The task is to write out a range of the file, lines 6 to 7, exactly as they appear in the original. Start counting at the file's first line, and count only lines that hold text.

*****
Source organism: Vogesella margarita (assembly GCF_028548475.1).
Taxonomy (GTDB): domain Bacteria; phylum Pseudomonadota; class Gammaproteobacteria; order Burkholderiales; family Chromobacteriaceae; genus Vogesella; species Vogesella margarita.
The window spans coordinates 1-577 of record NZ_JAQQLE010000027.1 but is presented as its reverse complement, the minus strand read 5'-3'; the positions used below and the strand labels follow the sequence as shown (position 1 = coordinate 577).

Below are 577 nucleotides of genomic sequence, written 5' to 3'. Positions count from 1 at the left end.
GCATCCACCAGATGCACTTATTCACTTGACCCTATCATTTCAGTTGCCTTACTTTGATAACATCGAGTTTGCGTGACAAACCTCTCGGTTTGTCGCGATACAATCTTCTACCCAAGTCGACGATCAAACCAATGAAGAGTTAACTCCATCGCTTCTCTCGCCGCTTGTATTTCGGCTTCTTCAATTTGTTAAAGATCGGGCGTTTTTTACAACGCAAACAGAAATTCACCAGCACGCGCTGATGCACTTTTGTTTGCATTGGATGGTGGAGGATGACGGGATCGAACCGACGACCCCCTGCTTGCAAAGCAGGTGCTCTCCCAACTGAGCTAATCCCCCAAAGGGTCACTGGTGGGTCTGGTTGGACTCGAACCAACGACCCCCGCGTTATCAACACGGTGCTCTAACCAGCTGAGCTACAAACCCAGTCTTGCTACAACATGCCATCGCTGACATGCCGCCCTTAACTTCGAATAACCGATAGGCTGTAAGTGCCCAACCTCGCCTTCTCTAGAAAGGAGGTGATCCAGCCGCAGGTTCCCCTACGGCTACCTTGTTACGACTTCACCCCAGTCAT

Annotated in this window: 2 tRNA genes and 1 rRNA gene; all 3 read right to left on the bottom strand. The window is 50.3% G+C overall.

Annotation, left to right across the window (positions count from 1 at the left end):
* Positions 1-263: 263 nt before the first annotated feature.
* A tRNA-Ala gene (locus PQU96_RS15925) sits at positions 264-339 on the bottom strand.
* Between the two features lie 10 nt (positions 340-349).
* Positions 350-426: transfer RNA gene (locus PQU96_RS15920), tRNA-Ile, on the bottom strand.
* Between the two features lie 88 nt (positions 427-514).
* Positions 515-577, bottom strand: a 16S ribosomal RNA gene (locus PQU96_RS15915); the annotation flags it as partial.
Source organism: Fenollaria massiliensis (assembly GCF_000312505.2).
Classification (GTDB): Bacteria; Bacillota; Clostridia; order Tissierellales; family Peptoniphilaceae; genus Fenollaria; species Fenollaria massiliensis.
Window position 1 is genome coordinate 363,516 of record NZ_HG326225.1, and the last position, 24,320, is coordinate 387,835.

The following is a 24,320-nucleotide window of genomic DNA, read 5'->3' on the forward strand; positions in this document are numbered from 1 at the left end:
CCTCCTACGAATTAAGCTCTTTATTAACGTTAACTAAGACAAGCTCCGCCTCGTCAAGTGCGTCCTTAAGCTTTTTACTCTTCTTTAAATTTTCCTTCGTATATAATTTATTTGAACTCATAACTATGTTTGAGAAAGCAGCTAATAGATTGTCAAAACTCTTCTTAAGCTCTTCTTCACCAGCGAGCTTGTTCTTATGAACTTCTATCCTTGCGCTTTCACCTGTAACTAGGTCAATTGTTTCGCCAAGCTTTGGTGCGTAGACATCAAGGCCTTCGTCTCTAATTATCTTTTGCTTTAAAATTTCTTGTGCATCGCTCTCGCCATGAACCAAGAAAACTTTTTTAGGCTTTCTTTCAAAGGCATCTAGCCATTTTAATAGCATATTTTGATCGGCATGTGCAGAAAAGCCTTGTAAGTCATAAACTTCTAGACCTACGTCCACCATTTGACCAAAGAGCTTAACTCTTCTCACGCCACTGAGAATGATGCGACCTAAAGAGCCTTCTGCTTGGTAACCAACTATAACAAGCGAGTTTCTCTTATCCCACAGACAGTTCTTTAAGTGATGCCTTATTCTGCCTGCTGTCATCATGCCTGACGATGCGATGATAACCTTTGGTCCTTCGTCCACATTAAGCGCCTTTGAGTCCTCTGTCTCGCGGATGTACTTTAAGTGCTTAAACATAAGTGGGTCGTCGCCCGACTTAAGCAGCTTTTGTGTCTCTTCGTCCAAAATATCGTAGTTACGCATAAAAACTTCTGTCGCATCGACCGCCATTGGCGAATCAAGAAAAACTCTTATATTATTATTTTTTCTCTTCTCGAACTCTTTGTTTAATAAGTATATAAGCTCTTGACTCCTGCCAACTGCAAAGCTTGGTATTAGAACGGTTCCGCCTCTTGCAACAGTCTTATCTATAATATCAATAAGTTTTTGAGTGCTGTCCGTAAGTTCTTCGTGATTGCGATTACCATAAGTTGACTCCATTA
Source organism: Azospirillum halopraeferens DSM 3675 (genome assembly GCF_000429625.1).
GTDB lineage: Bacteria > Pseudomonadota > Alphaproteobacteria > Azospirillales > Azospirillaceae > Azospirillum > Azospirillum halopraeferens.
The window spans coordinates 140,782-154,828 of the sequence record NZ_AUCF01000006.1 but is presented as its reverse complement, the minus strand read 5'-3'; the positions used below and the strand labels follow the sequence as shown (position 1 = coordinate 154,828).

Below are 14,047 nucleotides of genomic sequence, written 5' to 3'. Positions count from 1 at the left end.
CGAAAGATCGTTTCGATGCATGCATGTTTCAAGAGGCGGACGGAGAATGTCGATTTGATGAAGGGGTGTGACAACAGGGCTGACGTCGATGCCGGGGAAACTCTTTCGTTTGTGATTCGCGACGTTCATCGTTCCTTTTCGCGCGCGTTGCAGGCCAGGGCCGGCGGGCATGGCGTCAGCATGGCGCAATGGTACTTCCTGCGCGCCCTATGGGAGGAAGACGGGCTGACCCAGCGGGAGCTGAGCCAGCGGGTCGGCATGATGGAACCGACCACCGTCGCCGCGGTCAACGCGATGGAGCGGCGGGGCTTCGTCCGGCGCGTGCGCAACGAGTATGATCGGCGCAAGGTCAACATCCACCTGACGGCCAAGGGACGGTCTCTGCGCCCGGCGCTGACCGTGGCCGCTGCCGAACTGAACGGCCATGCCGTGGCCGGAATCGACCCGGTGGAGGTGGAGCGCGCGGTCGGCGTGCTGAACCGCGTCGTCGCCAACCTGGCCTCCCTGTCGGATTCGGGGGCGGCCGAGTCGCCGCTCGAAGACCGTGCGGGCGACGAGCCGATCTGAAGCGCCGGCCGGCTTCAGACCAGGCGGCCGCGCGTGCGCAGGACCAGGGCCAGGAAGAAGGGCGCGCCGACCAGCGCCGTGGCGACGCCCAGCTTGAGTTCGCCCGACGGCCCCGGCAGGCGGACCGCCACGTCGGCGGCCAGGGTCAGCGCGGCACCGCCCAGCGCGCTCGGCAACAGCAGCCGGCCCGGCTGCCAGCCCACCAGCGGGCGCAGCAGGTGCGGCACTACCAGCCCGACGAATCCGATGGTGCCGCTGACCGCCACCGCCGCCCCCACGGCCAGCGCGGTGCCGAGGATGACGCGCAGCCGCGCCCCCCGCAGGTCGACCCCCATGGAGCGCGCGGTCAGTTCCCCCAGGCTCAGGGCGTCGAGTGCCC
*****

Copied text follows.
Annotated in this window: 2 tRNA genes and 1 rRNA gene; all 3 read right to left on the bottom strand. The window is 50.3% G+C overall.

Annotation, left to right across the window (positions count from 1 at the left end):